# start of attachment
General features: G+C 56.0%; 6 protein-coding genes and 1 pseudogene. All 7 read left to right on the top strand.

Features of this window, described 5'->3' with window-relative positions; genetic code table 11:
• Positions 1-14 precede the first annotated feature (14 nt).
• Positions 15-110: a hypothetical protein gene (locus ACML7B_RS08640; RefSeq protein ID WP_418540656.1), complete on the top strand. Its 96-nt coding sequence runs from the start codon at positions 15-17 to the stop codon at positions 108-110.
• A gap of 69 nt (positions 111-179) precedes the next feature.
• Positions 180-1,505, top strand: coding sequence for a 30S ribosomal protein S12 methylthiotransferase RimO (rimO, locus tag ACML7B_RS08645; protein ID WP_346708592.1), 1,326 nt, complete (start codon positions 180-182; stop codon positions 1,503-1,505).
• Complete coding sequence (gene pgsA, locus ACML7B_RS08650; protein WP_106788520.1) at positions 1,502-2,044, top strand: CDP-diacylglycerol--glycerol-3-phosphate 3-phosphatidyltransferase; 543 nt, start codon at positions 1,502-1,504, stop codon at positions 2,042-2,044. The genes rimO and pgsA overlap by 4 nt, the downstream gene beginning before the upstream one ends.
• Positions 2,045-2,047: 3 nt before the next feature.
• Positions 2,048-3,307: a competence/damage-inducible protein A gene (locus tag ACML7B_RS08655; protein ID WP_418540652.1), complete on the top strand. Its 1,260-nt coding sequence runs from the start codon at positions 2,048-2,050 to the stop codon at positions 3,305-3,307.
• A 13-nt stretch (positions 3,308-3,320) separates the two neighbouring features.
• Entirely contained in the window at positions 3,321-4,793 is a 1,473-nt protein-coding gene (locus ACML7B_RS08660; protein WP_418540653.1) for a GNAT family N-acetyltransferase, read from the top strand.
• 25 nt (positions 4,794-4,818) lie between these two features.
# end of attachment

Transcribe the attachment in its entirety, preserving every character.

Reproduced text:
General features: G+C 56.0%; 6 protein-coding genes and 1 pseudogene. All 7 read left to right on the top strand.

Features of this window, described 5'->3' with window-relative positions; genetic code table 11:
• Positions 1-14 precede the first annotated feature (14 nt).
• Positions 15-110: a hypothetical protein gene (locus ACML7B_RS08640; RefSeq protein ID WP_418540656.1), complete on the top strand. Its 96-nt coding sequence runs from the start codon at positions 15-17 to the stop codon at positions 108-110.
• A gap of 69 nt (positions 111-179) precedes the next feature.
• Positions 180-1,505, top strand: coding sequence for a 30S ribosomal protein S12 methylthiotransferase RimO (rimO, locus tag ACML7B_RS08645; protein ID WP_346708592.1), 1,326 nt, complete (start codon positions 180-182; stop codon positions 1,503-1,505).
• Complete coding sequence (gene pgsA, locus ACML7B_RS08650; protein WP_106788520.1) at positions 1,502-2,044, top strand: CDP-diacylglycerol--glycerol-3-phosphate 3-phosphatidyltransferase; 543 nt, start codon at positions 1,502-1,504, stop codon at positions 2,042-2,044. The genes rimO and pgsA overlap by 4 nt, the downstream gene beginning before the upstream one ends.
• Positions 2,045-2,047: 3 nt before the next feature.
• Positions 2,048-3,307: a competence/damage-inducible protein A gene (locus tag ACML7B_RS08655; protein ID WP_418540652.1), complete on the top strand. Its 1,260-nt coding sequence runs from the start codon at positions 2,048-2,050 to the stop codon at positions 3,305-3,307.
• A 13-nt stretch (positions 3,308-3,320) separates the two neighbouring features.
• Entirely contained in the window at positions 3,321-4,793 is a 1,473-nt protein-coding gene (locus ACML7B_RS08660; protein WP_418540653.1) for a GNAT family N-acetyltransferase, read from the top strand.
• 25 nt (positions 4,794-4,818) lie between these two features.